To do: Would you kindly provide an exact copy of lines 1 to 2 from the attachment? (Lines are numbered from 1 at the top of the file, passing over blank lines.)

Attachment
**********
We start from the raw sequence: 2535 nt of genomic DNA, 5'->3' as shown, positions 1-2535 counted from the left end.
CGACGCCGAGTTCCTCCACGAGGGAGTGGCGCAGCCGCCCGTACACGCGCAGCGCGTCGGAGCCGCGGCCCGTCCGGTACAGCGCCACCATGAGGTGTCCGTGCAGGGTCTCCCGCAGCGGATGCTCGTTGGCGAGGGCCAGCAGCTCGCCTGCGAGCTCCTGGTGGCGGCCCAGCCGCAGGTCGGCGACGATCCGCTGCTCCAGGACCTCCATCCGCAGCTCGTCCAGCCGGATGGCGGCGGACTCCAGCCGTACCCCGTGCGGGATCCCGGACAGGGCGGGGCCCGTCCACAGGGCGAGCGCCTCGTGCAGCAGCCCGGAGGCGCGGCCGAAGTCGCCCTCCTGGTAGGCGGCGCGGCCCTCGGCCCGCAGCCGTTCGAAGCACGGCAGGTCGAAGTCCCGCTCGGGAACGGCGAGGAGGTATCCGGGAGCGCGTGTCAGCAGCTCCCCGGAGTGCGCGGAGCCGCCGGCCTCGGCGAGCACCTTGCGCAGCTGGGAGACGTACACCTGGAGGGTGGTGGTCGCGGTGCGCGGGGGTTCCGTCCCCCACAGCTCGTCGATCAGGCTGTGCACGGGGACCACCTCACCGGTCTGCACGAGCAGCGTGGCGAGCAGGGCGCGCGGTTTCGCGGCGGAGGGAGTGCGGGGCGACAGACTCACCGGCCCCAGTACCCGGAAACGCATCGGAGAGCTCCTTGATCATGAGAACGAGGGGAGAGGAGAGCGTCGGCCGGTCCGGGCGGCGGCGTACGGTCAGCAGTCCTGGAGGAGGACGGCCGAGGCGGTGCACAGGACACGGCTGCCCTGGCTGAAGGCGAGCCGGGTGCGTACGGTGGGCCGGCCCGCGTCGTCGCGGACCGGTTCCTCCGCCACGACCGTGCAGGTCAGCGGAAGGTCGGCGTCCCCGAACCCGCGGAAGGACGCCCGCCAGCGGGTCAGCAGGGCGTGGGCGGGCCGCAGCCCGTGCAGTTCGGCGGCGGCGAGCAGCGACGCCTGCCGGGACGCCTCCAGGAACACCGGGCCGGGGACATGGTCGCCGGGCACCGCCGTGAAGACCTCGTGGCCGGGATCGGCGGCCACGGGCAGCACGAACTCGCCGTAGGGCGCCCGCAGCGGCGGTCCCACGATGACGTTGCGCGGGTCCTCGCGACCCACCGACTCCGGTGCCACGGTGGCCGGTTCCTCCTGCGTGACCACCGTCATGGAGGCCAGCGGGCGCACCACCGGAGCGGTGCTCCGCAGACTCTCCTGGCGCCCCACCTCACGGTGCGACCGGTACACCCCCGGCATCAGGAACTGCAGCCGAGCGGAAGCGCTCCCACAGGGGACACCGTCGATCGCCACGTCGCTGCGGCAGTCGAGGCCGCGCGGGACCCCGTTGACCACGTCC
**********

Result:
We start from the raw sequence: 2535 nt of genomic DNA, 5'->3' as shown, positions 1-2535 counted from the left end.
CGACGCCGAGTTCCTCCACGAGGGAGTGGCGCAGCCGCCCGTACACGCGCAGCGCGTCGGAGCCGCGGCCCGTCCGGTACAGCGCCACCATGAGGTGTCCGTGCAGGGTCTCCCGCAGCGGATGCTCGTTGGCGAGGGCCAGCAGCTCGCCTGCGAGCTCCTGGTGGCGGCCCAGCCGCAGGTCGGCGACGATCCGCTGCTCCAGGACCTCCATCCGCAGCTCGTCCAGCCGGATGGCGGCGGACTCCAGCCGTACCCCGTGCGGGATCCCGGACAGGGCGGGGCCCGTCCACAGGGCGAGCGCCTCGTGCAGCAGCCCGGAGGCGCGGCCGAAGTCGCCCTCCTGGTAGGCGGCGCGGCCCTCGGCCCGCAGCCGTTCGAAGCACGGCAGGTCGAAGTCCCGCTCGGGAACGGCGAGGAGGTATCCGGGAGCGCGTGTCAGCAGCTCCCCGGAGTGCGCGGAGCCGCCGGCCTCGGCGAGCACCTTGCGCAGCTGGGAGACGTACACCTGGAGGGTGGTGGTCGCGGTGCGCGGGGGTTCCGTCCCCCACAGCTCGTCGATCAGGCTGTGCACGGGGACCACCTCACCGGTCTGCACGAGCAGCGTGGCGAGCAGGGCGCGCGGTTTCGCGGCGGAGGGAGTGCGGGGCGACAGACTCACCGGCCCCAGTACCCGGAAACGCATCGGAGAGCTCCTTGATCATGAGAACGAGGGGAGAGGAGAGCGTCGGCCGGTCCGGGCGGCGGCGTACGGTCAGCAGTCCTGGAGGAGGACGGCCGAGGCGGTGCACAGGACACGGCTGCCCTGGCTGAAGGCGAGCCGGGTGCGTACGGTGGGCCGGCCCGCGTCGTCGCGGACCGGTTCCTCCGCCACGACCGTGCAGGTCAGCGGAAGGTCGGCGTCCCCGAACCCGCGGAAGGACGCCCGCCAGCGGGTCAGCAGGGCGTGGGCGGGCCGCAGCCCGTGCAGTTCGGCGGCGGCGAGCAGCGACGCCTGCCGGGACGCCTCCAGGAACACCGGGCCGGGGACATGGTCGCCGGGCACCGCCGTGAAGACCTCGTGGCCGGGATCGGCGGCCACGGGCAGCACGAACTCGCCGTAGGGCGCCCGCAGCGGCGGTCCCACGATGACGTTGCGCGGGTCCTCGCGACCCACCGACTCCGGTGCCACGGTGGCCGGTTCCTCCTGCGTGACCACCGTCATGGAGGCCAGCGGGCGCACCACCGGAGCGGTGCTCCGCAGACTCTCCTGGCGCCCCACCTCACGGTGCGACCGGTACACCCCCGGCATCAGGAACTGCAGCCGAGCGGAAGCGCTCCCACAGGGGACACCGTCGATCGCCACGTCGCTGCGGCAGTCGAGGCCGCGCGGGACCCCGTTGACCACGTCC